Yasmin Ali interviews Rachel Cooke about her journey from chocolate manufacturing to changing how we shop
I’m a chemical engineer working in the energy sector. I was originally attracted to study chemical engineering because of the breadth of career opportunities it provides. To showcase this diversity, I will be talking to a range of fellow chemical engineers to find out what they do, how they got there, and why they do it.
For this instalment, I spoke to Rachel Cooke, central programs engineering manager for Amazon in Europe, based in Luxembourg.
When talking to school students about chemical engineering, I find giving examples of what we do is the most effective way to communicate the subject. I often hear audible gasps when I mention that some of the chemical engineers I know work in chocolate factories; Rachel started her career as one of these as a manufacturing graduate trainee with Cadbury.
After almost ten years, Rachel moved from chocolate to alcohol. She took on the global manufacturing development manager role with SAB Miller, at that time the world’s second-largest brewing company. Investigating new technologies to improve manufacturing and looking at Industry 4.0 was a key part of the role – using the Internet of Things, enhanced connectivity, and apps to improve the way breweries were managed.
After 15 years in the food and drinks industry, in search of a move into a growing an innovating area, Amazon was an obvious choice for Rachel.
“One of the reasons I joined Amazon is because it’s one of the few companies growing in Europe with a large number of capital projects,” Rachel explains.
As the central programs engineering manager in Europe, she has set up and developed various teams responsible for supporting capital projects.
“I work on projects to expand our capacity,” Rachel says, adding that as more of us order products from Amazon, the company is looking to provide the best customer experience by storing items as close as possible to the end customer for quick delivery.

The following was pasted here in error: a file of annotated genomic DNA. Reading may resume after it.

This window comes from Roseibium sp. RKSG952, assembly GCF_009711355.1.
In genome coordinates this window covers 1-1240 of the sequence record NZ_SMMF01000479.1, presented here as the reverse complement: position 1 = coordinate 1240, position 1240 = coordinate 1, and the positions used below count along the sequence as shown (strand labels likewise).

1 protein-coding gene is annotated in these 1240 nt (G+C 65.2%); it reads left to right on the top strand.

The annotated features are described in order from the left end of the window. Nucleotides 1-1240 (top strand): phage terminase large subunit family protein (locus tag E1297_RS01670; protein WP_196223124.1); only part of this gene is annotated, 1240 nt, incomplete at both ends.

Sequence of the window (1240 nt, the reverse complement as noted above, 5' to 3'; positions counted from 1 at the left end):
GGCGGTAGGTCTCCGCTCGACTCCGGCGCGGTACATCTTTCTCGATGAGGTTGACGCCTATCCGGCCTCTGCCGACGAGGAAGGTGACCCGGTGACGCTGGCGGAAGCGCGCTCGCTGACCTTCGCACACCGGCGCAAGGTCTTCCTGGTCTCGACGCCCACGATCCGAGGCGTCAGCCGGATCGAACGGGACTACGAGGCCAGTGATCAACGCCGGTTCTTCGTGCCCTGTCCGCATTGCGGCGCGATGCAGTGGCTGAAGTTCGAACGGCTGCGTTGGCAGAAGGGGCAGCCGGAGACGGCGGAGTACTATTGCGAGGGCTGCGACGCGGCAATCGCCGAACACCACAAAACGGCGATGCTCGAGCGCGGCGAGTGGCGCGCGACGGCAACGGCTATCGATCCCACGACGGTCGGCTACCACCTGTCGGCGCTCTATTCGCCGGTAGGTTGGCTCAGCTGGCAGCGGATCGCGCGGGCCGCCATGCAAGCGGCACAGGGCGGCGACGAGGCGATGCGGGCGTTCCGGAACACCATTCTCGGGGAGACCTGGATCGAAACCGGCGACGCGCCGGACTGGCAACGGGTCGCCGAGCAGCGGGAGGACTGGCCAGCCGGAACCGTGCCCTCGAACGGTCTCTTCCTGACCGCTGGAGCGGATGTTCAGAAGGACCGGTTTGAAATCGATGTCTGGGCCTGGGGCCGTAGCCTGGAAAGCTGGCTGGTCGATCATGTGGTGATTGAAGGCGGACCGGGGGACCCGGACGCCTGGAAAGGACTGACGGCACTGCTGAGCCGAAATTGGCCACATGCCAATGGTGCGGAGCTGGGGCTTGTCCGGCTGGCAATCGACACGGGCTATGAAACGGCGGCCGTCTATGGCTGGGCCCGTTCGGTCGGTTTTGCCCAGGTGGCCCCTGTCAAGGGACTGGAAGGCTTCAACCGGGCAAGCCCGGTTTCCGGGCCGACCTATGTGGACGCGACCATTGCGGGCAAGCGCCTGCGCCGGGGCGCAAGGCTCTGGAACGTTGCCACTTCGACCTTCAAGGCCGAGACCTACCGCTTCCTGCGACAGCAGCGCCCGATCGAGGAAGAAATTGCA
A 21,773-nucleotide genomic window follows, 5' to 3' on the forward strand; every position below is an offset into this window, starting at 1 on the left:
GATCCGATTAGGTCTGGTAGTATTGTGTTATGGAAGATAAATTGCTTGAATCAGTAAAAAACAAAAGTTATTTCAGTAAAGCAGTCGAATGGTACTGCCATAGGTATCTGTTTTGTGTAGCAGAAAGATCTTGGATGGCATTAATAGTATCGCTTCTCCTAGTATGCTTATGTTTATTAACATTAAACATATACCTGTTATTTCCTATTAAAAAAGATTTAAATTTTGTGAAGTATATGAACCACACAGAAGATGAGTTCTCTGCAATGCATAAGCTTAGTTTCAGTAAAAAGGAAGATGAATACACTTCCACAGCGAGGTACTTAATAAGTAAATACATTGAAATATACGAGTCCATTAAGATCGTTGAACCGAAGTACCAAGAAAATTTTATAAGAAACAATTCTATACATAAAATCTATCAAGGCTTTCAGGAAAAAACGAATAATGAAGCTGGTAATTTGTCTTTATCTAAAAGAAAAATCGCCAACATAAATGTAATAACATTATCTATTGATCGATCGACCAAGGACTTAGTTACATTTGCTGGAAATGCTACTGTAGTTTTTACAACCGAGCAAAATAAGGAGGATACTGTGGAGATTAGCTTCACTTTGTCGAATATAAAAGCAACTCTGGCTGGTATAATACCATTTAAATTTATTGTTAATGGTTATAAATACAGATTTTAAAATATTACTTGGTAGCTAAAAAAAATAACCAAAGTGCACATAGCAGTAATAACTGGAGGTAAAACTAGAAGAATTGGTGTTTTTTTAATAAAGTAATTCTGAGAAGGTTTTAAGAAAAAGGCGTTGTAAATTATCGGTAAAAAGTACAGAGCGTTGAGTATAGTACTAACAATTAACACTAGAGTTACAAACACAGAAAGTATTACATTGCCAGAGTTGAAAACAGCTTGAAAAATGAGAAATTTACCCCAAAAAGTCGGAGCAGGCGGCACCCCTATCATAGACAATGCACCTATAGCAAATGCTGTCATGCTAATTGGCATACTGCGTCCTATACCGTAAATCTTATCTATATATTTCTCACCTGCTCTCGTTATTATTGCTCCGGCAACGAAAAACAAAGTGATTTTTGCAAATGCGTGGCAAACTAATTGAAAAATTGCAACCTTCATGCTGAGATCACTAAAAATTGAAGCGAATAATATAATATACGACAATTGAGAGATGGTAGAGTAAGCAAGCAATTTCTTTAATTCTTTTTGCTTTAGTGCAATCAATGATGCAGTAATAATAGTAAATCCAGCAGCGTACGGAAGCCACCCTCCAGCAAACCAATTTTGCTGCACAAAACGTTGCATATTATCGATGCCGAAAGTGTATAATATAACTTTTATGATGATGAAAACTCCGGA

“I’m working on the launch of new fulfillment centres. In the UK last year we launched new buildings in Tilbury in East London and Manchester. We’ve launched sites in Spain, Italy, Poland, and Germany. I’m working on getting the funding approved for these projects, tracking the spend, forecasting future spend, managing the set of standards that we use to design what will go in these buildings, and working closely with the vendors who are selling us the equipment to go in them.”
Working for Amazon is not what I instinctively associate with chemical engineering, but Rachel tells me that there are surprising numbers of them at the company. Logical thinking, structured problem-solving, and constantly checking that things make sense are skills drilled into engineers, easily transferable to the logistics and transportation space that Amazon dominates. There are parallels in health and safety on most large construction sites, and project management skills (such as the concept of engineering standards and documenting best practice) have helped Rachel to make the transition.
I have ordered many items from Amazon, but given little thought to how they get to me. For me, thinking about it conjures up images of robotics and automation. Rachel explained that robots are used to bring the correct shelves to the employees packing the items, to save them from having to walk up and down shelving units.
When I ask what her career highlight has been, Rachel tells me it is the opportunity to meet and work with people from different parts of the world. She has lived in five different countries and worked in all the continents.
“It has expanded my world view, that’s the best thing about my career.”
On the subject of moving from London to Luxembourg, one of the benefits is improved health, as Rachel has swapped the commute in the car for a walk to work along the river.
“I’m getting 40 minutes of exercise every day without trying, and breathing in nice clean pure air.”
What about the future of shopping? Has Amazon removed the need for us to visit physical shops? Rachel thinks otherwise.
“I’m a big fan of seeing products and trying clothes on,” she says, and I must say I agree with this.
“I was in Seattle recently and went to the Amazon Go store. You walk in, scan an app, take products off the shelf, put them in your shopping bag and walk out. Cameras track what you’ve bought, and bill you automatically. As long as there are customers who want to shop in physical stores, they will still be there.”
It seems plausible that how we shop for products will be a combination of virtual and physical routes, and chemical engineers' skills will play a role in designing and implementing these systems.
For more articles in this series, visit https://bit.ly/2DZmjA4
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